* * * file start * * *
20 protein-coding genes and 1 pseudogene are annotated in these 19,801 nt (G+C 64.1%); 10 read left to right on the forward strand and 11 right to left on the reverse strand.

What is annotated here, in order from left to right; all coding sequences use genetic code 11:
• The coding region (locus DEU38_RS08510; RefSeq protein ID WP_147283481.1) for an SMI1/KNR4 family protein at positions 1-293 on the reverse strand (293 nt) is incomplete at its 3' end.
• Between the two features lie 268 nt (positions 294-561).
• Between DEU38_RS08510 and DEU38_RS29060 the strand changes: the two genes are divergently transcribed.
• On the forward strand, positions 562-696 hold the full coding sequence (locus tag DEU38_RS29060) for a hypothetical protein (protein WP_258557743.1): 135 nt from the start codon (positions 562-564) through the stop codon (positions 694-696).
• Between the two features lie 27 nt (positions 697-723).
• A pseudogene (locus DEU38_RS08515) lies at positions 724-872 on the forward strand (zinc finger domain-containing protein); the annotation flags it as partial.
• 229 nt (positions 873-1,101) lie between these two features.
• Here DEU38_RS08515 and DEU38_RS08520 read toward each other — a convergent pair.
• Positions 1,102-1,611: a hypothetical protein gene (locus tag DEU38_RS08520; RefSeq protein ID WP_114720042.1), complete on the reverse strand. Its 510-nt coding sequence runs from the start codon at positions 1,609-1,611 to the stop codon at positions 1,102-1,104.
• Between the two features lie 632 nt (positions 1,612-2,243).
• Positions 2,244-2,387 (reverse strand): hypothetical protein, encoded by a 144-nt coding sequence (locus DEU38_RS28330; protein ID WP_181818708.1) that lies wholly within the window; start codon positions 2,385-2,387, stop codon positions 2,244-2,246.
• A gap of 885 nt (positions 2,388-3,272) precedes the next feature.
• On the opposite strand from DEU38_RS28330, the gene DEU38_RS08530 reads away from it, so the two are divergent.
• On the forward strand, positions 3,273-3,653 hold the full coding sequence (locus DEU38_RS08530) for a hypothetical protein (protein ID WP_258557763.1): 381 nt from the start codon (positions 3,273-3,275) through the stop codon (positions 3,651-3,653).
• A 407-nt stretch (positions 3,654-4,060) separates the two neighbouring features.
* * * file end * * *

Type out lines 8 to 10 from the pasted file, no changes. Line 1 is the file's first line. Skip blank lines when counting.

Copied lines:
• A pseudogene (locus DEU38_RS08515) lies at positions 724-872 on the forward strand (zinc finger domain-containing protein); the annotation flags it as partial.
• 229 nt (positions 873-1,101) lie between these two features.
• Here DEU38_RS08515 and DEU38_RS08520 read toward each other — a convergent pair.